The Mechanical Department used them to fill out the car repair billing forms used to report the repairs made to cars on the RIP tracks. 
Charlie


locked Re: Blank Wheel Report

Bill Schafer
 

That’s the point of the article, which will explain why they were no longer required by 1978.

On May 27, 2021, at 10:19, Carl Ardrey <carlardrey2005@...> wrote:

By 1978, train crews weren't required to use the red LDX pens for 612's, but there were still plenty of them around. <IMG_2551_Edited_.jpg>


locked Re: Blank Wheel Report

Michael Roderick
 

Carl:

That just reminds me of the US Government Skillcraft pens that I used from being in the service.

Mike 




On May 27, 2021, at 10:19, Carl Ardrey <carlardrey2005@...> wrote:

By 1978, train crews weren't required to use the red LDX pens for 612's, but there were still plenty of them around.
<IMG_2551_Edited_.jpg>


locked Re: Blank Wheel Report

Carl Ardrey
 

By 1978, train crews weren't required to use the red LDX pens for 612's, but there were still plenty of them around.


locked Re: Blank Wheel Report

Bill Schafer
 

"Remember the red ball point pens for time tickets?

Oh, do we remember those red ball point pens! The ones that would leak in your shirt pocket. 

The story of those pens and their history is a tale that I have been meaning to write up for TIES Magazine, because those pens were special for a reason - their ink was specially formulated to reproduce well in the LDX system. 

If anyone remembers using those pens - or being required to use those pens - please send me your recollections. When did you use them? Why did you use them? Did you use them for all your writing needs or just for certain forms or functions? Your recollections will add greatly to the article. 

If there are enough responses, we may want to start a new thread. 

Thanks.

—Bill Schafer


On May 26, 2021, at 22:35, Carl Ardrey <carlardrey2005@...> wrote:

Unaware of any.
CEA


On May 26, 2021, at 9:31 PM, Byron Osborn <bosborn10@...> wrote:

Carl are any of the conductor's books available on line?  I am really interested in any from the AGS since I lived along the AGS in Collinsville, AL.


locked Re: Blank Wheel Report

Carl Ardrey
 

Unaware of any.
CEA


On May 26, 2021, at 9:31 PM, Byron Osborn <bosborn10@...> wrote:

Carl are any of the conductor's books available on line?  I am really interested in any from the AGS since I lived along the AGS in Collinsville, AL.


locked Re: Blank Wheel Report

Byron Osborn
 

Carl are any of the conductor's books available on line?  I am really interested in any from the AGS since I lived along the AGS in Collinsville, AL.


locked Re: Blank Wheel Report

Tom Holley
 

Hello, list.

Thank you for all the information and the forms. On MidSouth and KCS we had a wheel report, just like an NS consist now, but from the caboose up. It's funny how different railroads call the same thing different names. I did find in my collection a CG switch list serving as a wheel report for train 71. That was some great information y'all shared.

Carl, I remember the 612s from Coosa Pines well. Remember the red ball point pens for time tickets?

Thanks again, gentlemen.

Regards,

Tom Holley


locked Re: Blank Wheel Report

Michael Young
 

I have something that although it says Train Book on the cover, is actually a Train Order Book covering orders issued on the Charleston Division between July 7-14, 1947.  At that time, dispatching over the "Peavine" (SB-Line) Kingville, SC to Marion, NC was still being done by telegraph.  Everything was written by fountain pen, and deciphering it is akin to unlocking the Dead Sea Scrolls.  Apparently at times they were writing very quickly.  I also have the ETT and rule book in effect at that time.  I always wanted to do a .pdf document compilation showing the original pages and their translation, with supporting references, and donate it to SRHA if they wanted to make it available as a reference/educational tool on how dispatching was done in those days.  Of course there are many engine numbers mentioned in the orders, which might be of interest too.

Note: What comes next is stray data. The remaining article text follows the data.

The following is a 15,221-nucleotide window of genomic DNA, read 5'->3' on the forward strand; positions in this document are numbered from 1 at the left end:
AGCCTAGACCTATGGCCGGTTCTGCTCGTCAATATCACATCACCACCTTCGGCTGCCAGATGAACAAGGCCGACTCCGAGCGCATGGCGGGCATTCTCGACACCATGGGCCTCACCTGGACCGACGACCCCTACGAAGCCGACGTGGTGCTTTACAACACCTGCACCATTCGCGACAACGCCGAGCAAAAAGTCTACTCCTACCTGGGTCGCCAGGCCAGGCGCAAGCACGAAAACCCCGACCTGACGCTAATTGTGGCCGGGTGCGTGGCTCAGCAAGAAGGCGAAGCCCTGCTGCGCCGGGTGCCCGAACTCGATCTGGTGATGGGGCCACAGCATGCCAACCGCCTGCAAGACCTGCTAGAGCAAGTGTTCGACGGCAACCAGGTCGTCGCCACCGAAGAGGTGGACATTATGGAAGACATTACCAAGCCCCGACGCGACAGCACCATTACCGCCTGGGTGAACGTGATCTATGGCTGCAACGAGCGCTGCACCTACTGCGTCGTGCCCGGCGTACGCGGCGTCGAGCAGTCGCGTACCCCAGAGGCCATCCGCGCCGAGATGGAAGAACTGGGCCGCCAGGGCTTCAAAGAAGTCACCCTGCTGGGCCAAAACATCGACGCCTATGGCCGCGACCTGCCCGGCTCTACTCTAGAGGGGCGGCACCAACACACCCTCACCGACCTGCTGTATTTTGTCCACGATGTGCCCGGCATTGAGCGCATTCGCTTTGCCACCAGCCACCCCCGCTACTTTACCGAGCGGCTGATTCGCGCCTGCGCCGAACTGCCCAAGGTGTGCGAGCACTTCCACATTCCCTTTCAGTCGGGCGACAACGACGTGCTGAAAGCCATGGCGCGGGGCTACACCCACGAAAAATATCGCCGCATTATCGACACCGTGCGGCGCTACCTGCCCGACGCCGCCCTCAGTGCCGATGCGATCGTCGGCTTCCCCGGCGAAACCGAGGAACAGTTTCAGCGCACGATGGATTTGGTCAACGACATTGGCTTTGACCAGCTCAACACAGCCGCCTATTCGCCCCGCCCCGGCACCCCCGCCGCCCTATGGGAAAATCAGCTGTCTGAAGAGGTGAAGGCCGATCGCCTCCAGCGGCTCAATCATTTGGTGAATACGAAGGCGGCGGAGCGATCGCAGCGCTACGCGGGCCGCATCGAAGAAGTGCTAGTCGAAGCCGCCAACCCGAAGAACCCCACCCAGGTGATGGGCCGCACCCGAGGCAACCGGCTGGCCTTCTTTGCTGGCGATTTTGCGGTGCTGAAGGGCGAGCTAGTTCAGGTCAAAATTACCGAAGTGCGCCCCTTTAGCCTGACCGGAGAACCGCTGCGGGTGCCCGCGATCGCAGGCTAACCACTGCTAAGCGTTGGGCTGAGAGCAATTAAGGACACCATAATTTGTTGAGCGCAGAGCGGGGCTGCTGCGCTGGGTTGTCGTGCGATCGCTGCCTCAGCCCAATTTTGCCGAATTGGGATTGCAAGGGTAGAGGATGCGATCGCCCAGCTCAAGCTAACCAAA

Mike Young


-----Original Message-----
From: A&Y Dave in MD <dbott@...>
To: Jason Greene <main@SouthernRailway.groups.io>
Sent: Wed, May 26, 2021 4:55 pm
Subject: Re: [SouthernRailway] Blank Wheel Report

Attached are both blank and filled in versions from Conductor HF Snow circa 1934.  It was an official form 714, but was apparently called a Train Book.  However, needs must, and Conductor Snow also used a  "Car Book" that only had blue-ruled lines, like college notebook paper, bound into a pasteboard cover sized to fit a pocket (about 10" tall, but only a 4-5 inches wide when closed).   I also have examples of the engineer time/delay books, which are more (to my mind) like checkbooks or police ticket books--they have a bound stub with perforations to detach a report for double bookkeeping.

A proper history of the evolution of paper work and later computer work of tracking trains and cars and shipments would probably fill a 10-12 volume.  The Southern wasn't just innovative in terms of freight car and MoW equipment.  They did all kinds of interesting and innovative things around subjects that might put the usual "railfan" to sleep, but is certainly of historical interest.

Dave

Tuesday, May 25, 2021, 7:42:17 PM, you wrote:


Could you share with us all and Tom explain how they work?

Jason Greene


On May 25, 2021, at 7:22 PM, Tom Holley via groups.io <th498@...> wrote:

Hello, Warren.

Yes, that is exactly the form I'm looking for. A TA&G form would be fine, and I sure would appreciate it.

Regards,

Tom Holley



--
David Bott

Sent from David Bott's desktop PC


locked Re: Blank Wheel Report